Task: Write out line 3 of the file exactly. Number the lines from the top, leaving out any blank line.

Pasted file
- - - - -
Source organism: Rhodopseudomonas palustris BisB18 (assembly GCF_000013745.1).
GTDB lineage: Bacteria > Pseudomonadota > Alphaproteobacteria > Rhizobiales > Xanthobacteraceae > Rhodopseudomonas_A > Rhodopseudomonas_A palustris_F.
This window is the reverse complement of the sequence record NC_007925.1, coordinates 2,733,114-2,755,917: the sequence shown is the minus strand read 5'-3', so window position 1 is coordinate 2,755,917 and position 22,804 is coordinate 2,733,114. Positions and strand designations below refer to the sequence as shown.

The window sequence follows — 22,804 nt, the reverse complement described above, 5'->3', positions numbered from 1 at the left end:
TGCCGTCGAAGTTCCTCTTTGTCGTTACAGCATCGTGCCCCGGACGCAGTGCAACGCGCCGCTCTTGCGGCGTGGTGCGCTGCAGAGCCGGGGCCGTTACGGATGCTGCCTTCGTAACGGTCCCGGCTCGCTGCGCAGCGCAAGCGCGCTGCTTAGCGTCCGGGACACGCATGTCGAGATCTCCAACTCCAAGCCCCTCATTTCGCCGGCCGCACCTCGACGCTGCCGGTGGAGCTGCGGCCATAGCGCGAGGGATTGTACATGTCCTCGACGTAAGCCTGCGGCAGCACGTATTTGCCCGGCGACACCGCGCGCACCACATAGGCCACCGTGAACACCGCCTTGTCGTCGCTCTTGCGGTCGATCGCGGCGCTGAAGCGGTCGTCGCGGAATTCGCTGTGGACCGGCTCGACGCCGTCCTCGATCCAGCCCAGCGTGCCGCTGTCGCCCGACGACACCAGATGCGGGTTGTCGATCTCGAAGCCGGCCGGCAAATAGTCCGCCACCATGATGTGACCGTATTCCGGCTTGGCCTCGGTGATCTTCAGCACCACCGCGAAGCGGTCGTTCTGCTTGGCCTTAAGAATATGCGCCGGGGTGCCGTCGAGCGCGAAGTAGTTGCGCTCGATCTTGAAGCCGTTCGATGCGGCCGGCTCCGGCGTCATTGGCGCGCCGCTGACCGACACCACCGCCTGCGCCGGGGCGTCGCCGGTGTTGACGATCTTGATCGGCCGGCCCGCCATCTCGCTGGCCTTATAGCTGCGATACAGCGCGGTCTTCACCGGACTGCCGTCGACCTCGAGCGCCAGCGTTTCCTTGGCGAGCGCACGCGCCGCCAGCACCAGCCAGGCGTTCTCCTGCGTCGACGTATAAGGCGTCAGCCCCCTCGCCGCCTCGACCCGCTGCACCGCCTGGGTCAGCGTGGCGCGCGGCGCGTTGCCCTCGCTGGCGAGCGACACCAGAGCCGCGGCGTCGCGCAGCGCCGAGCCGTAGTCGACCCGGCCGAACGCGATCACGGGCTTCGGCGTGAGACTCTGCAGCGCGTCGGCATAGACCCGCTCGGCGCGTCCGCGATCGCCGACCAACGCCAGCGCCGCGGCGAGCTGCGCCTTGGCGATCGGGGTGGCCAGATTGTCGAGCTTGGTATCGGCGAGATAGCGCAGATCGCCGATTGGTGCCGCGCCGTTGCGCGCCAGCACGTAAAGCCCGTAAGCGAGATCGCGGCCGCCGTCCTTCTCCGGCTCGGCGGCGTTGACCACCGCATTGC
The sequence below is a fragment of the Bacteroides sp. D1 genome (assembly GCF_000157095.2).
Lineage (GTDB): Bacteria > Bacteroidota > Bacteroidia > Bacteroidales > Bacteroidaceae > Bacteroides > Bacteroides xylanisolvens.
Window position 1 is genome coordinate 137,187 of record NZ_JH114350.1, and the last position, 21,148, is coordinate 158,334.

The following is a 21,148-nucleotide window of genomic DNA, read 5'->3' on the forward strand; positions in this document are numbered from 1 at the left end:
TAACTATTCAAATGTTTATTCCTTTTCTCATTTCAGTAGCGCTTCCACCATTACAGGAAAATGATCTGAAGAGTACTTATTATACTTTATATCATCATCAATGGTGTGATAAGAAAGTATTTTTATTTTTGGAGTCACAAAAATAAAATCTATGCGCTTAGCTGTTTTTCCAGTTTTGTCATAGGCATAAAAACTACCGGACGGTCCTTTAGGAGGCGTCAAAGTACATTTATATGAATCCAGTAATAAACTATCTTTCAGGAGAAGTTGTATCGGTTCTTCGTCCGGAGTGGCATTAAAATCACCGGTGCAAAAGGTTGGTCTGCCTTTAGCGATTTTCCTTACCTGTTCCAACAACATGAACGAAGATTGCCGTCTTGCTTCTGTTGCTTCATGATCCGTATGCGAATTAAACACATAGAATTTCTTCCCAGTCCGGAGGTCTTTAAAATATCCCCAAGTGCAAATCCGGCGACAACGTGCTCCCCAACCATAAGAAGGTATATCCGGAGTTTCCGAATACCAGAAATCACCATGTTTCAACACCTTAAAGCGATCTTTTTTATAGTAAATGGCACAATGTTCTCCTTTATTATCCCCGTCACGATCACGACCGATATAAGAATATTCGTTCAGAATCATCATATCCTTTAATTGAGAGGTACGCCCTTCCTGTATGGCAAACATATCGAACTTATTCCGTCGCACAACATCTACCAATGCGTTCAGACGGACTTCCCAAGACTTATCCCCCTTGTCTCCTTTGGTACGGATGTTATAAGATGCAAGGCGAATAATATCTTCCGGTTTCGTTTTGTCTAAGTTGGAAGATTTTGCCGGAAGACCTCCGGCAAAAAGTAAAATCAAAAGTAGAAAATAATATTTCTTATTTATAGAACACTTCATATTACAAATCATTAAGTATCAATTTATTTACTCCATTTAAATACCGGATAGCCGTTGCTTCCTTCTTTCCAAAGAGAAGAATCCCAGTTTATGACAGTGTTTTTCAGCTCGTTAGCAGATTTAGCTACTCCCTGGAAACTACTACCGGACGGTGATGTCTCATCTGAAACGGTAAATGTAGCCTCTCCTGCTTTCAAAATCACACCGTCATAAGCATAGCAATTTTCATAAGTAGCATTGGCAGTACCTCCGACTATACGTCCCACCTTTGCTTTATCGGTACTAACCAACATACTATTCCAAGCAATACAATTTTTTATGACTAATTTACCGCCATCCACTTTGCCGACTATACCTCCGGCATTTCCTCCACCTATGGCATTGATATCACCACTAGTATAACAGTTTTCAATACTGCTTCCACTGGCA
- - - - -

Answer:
This window is the reverse complement of the sequence record NC_007925.1, coordinates 2,733,114-2,755,917: the sequence shown is the minus strand read 5'-3', so window position 1 is coordinate 2,755,917 and position 22,804 is coordinate 2,733,114. Positions and strand designations below refer to the sequence as shown.